Seeking pregnancy after 50 is more than imagination
You may have heard about the ticking of the “biological clock,” and it is true because age can make a difference in terms of natural conception. But thanks to reproductive technologies when you’re in your 40s or even after you’ve hit the big 50, motherhood may still be a real option.
If you’re considering a baby at 50, or if you’re in your 50s and expecting, you probably have a lot of questions. The number of women having their first baby when they are over 40 has increased significantly with the advent of assisted reproductive techniques, so if you’re considering having a baby after 50, your dream can still come true.
No doubt, as an older mother, you would probably feel more financially stable and better able to take care of a child than you did when you were younger. You’ll need to be more patient, of course. If you are trying to get pregnant after age 50, you will likely need some fertility help. While it’s not impossible to become pregnant naturally at 50, it is less likely than for a 30-year old or 40-year-old.
While people have traditionally had children in their 20s and 30s, many feel that there are some advantages to waiting — or adding another child to the family years after you’ve had your first.
When you’re in your 40s and 50s, you’re perhaps more likely to have the financial stability and flexibility that can make it easier to care for children. You’ll also have more life experiences.
Having children with a large gap in their ages also has benefits that appeal to many families. A mix of older and younger children allows for the older ones to take a more active role in caring for a new little one.
And if you already have children when you get pregnant in your 40s or even 50s, you’ll love the joy of parenthood all over again — and likely with less stress than the first time around.
But there are some things to consider. While having a baby later in life can be easier in some respects, it may also be more difficult to conceive. Your pregnancy will also automatically be considered high risk. Be aware that as a woman over 50 who becomes pregnant with donor eggs, you would face similar risks of complications as a younger woman.
To increase your odds of having a healthy pregnancy, make sure you get regular prenatal care, eat a healthy diet, check your weight, avoid alcohol, tobacco, and illicit drugs and talk to your doctor about testing for chromosomal abnormalities or problems.
If you are over 50, you would probably need specialized care during pregnancy. There are also lifestyle changes to consider. While some women welcome their 50s as an opportunity to explore “me time,” having a baby could disrupt this. It is wise to undergo pre-conception counseling to discuss your reproductive goals with a trained and certified fertility counsellor.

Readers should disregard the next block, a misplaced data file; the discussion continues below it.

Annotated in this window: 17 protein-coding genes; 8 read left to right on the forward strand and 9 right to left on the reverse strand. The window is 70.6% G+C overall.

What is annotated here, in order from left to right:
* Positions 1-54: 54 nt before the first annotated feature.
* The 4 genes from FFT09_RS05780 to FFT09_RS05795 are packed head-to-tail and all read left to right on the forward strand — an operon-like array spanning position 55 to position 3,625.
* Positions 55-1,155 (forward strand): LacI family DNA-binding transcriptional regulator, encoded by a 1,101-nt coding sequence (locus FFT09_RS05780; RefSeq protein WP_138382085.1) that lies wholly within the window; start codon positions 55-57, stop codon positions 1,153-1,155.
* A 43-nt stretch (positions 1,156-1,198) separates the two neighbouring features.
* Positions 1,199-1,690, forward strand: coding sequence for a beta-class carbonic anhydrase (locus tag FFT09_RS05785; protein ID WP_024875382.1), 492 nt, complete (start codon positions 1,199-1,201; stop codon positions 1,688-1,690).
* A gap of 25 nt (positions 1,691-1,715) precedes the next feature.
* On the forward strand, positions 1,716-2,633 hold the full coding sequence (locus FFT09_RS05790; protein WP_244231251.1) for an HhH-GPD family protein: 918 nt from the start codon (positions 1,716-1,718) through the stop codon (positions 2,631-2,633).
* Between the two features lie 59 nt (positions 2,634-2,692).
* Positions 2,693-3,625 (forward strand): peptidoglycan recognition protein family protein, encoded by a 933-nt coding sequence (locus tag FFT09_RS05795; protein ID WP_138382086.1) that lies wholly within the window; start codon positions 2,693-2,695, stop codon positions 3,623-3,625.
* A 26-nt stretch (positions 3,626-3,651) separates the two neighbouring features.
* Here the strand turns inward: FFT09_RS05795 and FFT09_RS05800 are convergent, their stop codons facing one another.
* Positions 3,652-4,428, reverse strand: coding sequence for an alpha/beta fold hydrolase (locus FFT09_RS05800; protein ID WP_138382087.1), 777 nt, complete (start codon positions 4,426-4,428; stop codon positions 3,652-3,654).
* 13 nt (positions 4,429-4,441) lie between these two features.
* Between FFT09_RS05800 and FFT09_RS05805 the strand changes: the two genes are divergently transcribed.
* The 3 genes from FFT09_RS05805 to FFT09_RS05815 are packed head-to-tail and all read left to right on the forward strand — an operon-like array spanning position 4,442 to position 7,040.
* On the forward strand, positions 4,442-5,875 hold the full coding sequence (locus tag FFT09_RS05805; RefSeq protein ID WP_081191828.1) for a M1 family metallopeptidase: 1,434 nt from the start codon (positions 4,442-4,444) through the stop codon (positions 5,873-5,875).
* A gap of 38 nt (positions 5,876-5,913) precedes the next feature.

Biologically speaking, women are born with all the eggs they will ever have. Once you hit puberty and start menstruating, you’ll generally release a mature egg each cycle. But the drop in egg count is even more dramatic than that, and numbers will lower each year until menopause.
In fact, it’s estimated the average woman has just 1,000 egg cells by the time she reaches age 51. This is a drastic drop from 500,000 during puberty and 25,000 in your mid-30s.
While getting pregnant with fewer egg cells is not impossible, it may mean that you’ll have a bit more trouble getting pregnant naturally. Egg quality also decreases as we age, which can make conception difficult or increase the risk of chromosomal abnormalities, which can make early pregnancy loss more likely.
The general advice is to see a fertility specialist if you’ve tried to conceive naturally for six months without any results if you are over age 35. However, if you’re actively trying to conceive in your 50s, you may want to talk to your doctor about seeing a fertility specialist even sooner.
In most cases, women who are trying to conceive in their 50’s will require an assisted reproductive treatment such as In vitro Fertilization (IVF) as the quality and quantity of eggs has been diminished by time.
Your doctor may suggest that you have more than one embryo transferred (if you’ve got them) to increase your chances that one of them “sticks.”
However, it’s entirely possible that all the embryos you have transferred will implant — resulting in pregnancy with multiples! Because this makes for a higher risk pregnancy, make sure you discuss the possibility with your doctor and partner.
The use of Donor Eggs is the most logical option as it increases the chances of success significantly. This is because younger eggs are expected to be of better quality and resulting embryos have lower chances of having chromosomal defects. If this is an option for you, it is important to speak with a qualified Fertility Counsellor during the process to better come to terms with your decision.
Being in your 50’s, you may have a few health issues that may make carrying a pregnancy risky. If this is your situation, you might be looking at a possible gestational carrier, another woman who could help carry your child to term. Ask your doctor how you might find a surrogate.
A gestational carrier can become pregnant via IVF using embryos created with donor eggs.
While not necessarily easy, if you want to have a baby in your 50s you certainly have options. Again it is necessary to mention that before you try to conceive, talk to your doctor about your health and whether there are any risk factors that could interfere.
Don’t assume that it’s “too late” — knowledge advances all the time, and families come in many varieties. Your decision to start or add to yours in your 50s is a personal one with many potential rewards.